Hatton, who is coming out of retirement following a three-and-a-half-year exile from the ring, announced that 35-year-old Senchenko would be his first opponent in a welterweight clash at the Manchester Evening News Arena.
Largely unknown on British shores, Senchenko, like Hatton, is a former world welterweight champion, losing the belt in his last bout - his first career loss - to American Paulie Malignaggi.
That was his first defeat in his 33rd fight, losing to a man Hatton himself beat in his penultimate match-up before retirement. Hatton's next outing was his well-publicised hammering by Manny Pacquiao, a setback which sent him on a downward spiral that saw him encounter problems with alcohol and drugs.
After a lengthy absence from the ring he confirmed his retirement last year, only to announce two weeks ago that he was returning to the sport.
Hatton does not want an easy route back into the big time and believes his comeback fight against Senchenko will be no walk in the park.
The Donetsk-based puncher provides 33-year-old Hatton with a stern test.
But the sheer fact that Hatton dared to step into the ring with Pacquiao, regarded as the world's best, shows he has never been afraid of a challenge while in pursuit of titles, and the former two-weight champion believes he is walking a similar path on his return.
"I always said from the start I wanted to fight someone who was world-ranked and known," he said. "There were certain opponents mentioned, people like Michael Katsidis and people were excited about him coming, and people such as that, but I think this is a better opponent and I say that with the greatest respect.
"Who knows, they could be further down the line, but for my first fight back, to fight a former world champion, a world-ranked opponent, I think it speaks volumes for what I'm all about.
"I've never made things easy for myself, I never shirk the best. People said I might want to have an easy one to get my eye back in, but that's not me."
While fans may be disappointed that Hatton has not gone for a name such as Katsidis or, more ambitiously, a domestic rival such as Kell Brook or Amir Khan, the Manchester man is certain he has made the right choice.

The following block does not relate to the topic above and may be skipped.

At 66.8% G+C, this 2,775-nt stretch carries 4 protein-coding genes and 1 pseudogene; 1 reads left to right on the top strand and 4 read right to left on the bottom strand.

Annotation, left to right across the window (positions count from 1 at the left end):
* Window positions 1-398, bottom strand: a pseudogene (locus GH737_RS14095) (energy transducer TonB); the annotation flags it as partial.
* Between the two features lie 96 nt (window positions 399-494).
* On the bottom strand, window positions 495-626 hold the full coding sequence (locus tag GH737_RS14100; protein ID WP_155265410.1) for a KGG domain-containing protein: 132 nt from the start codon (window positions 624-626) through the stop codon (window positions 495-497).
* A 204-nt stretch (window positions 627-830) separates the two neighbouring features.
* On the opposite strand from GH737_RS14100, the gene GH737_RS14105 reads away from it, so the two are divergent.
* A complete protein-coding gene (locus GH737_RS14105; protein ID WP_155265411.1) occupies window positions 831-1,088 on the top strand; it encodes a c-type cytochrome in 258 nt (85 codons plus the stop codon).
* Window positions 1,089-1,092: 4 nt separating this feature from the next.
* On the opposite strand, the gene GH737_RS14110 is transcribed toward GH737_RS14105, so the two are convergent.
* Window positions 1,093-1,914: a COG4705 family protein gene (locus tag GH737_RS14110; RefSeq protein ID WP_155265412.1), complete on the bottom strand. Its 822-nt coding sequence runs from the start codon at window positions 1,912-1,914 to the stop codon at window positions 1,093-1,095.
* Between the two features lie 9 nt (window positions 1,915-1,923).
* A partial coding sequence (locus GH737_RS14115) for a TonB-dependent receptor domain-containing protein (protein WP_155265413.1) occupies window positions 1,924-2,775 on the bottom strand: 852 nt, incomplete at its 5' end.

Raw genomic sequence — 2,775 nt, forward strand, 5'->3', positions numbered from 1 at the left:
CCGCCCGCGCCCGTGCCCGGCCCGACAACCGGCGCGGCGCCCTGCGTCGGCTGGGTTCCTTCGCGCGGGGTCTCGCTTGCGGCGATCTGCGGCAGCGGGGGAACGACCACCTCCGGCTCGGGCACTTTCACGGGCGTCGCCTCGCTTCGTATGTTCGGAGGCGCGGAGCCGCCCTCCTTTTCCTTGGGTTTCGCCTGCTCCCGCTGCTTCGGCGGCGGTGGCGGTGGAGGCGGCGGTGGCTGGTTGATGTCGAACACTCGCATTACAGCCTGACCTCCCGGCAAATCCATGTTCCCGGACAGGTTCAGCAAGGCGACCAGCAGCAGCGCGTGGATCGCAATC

Senchenko's April loss to Malignaggi in the Donbass Arena was his last time in the ring, and like Hatton, will have something to prove in nine weeks' time.
"He was a decorated amateur, a world champion, he lost his last fight against Paulie Malignaggi, he was stopped due to an injury," Hatton said.
"The injury happened early on and he was later stopped due to it. That's the only blemish, he's going to want to come back stronger, I have been matched with him at his most dangerous, when he wants to bounce back, the same as me. I like to think fight fans will give me credit for who I have picked."
After his loss to Pacquiao, Hatton had well-publicised battles with drink, drugs and depression, having been unable to shake off the gloom of his bitter loss Pacquiao.
He was knocked down in both of the rounds that the fight lasted for, with his previously-confident aura shattered, but he insists he will not be thinking about that when he steps through the ropes again.
"I'm not feeling any nerves, the fight is still several weeks away and I'm just booming with excitement," he said.
"I assume when the fight comes I will feel differently but the nerves make you sharper. I am happy with the way my training camp is going. My trainer says I am looking good and rolling back the years, I don't expect anyone to believe me and I am looking forward to proving to people what I have got."